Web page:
A huge sound waits, bound in the ice,
in the icicle roots, in the buds of snow
on fir branches, in the falling silence
of snow, glittering in the sun, brilliant
as a swarm of gnats, nothing but hovering
wings at midday. With the sun comes noise.
Tongues of ice break free, fall, shatter,
splinter, speak. If I could write the words.
Simple, like turning a page, to say Write
what happened, but this means a return
to the cold place where I am being punished.
Alone to the stony circle where I am frozen,
the empty space, children, mother, father gone,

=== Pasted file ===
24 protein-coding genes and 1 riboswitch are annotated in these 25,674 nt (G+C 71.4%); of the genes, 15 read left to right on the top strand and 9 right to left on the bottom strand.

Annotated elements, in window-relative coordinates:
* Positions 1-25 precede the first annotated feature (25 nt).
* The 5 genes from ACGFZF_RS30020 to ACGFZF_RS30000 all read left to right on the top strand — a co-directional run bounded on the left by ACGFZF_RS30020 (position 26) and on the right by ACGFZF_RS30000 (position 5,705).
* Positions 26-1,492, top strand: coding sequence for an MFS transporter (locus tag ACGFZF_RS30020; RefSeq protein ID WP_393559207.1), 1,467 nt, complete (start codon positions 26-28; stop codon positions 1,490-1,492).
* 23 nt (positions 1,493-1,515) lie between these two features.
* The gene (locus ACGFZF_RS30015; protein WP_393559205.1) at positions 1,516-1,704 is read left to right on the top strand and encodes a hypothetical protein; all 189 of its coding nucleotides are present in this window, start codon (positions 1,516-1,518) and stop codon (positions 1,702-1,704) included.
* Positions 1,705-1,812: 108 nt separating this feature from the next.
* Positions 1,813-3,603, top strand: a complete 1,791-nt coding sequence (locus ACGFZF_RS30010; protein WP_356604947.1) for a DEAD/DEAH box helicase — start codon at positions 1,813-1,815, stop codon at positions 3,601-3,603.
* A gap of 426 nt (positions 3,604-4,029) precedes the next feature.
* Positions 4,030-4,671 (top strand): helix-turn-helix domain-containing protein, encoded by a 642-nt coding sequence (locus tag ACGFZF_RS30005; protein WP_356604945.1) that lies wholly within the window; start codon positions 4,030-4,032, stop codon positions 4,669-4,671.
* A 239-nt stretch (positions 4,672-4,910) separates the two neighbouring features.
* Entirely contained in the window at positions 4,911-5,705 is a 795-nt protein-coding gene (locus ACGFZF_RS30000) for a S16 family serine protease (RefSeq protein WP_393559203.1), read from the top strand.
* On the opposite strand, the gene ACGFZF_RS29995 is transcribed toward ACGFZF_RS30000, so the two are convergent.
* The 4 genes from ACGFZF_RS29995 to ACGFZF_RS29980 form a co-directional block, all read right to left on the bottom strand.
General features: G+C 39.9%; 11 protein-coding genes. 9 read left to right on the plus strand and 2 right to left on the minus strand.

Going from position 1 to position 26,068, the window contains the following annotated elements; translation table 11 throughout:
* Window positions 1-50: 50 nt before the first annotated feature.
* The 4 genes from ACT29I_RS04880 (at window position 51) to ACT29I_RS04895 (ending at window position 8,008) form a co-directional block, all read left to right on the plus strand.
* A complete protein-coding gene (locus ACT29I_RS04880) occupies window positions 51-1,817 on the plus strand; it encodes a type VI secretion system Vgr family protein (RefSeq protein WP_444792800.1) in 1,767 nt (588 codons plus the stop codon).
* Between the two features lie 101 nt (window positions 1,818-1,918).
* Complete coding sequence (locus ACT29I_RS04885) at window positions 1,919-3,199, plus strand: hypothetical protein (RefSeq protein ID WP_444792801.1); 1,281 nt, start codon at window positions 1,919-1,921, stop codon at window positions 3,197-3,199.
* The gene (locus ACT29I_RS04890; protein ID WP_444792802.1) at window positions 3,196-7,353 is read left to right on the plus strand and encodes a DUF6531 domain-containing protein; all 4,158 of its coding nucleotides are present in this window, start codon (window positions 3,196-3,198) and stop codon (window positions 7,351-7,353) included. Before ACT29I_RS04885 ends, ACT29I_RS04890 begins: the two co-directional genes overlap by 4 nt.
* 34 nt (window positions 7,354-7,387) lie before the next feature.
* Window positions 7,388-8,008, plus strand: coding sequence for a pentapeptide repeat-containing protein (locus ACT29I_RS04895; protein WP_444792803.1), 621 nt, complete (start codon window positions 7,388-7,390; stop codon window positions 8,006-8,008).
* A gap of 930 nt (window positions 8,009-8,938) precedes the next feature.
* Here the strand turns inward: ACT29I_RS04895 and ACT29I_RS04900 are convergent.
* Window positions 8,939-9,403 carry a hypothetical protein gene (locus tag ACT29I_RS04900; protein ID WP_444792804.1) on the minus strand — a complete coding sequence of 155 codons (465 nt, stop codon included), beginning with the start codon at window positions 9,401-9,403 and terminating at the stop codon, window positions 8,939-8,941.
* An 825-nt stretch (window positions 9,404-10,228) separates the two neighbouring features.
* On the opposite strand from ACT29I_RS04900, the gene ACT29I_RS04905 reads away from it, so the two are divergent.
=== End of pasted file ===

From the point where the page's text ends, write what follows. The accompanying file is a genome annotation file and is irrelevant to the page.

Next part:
lover gone away. There grief still sits
and waits, grim, numb, keeping company with
anger. I can smell my anger like sulfur-
struck matches. I wanted what had happened
to be a wall to burn, a window to smash.
At my fist the pieces would sparkle and fall.
All would be changed. I would not be alone.
Instead I have told my story over and over
at parties, on the edge of meetings, my life
clenched in my fist, my eyes brittle as glass.
Ashamed, people turned their faces away
from the woman ranting, asking: Justice,
stretch out your hand. Come down, glittering,
from where you have hidden yourself away.
Directed by Matthew Thompson.
"Justice, Come Down" from The Dirt She Ate: Selected and New Poems by Minnie Bruce Pratt, © 2003. All rights are controlled by the University of Pittsburgh Press, Pittsburgh, PA 15260. Used by permission of the University of Pittsburgh Press.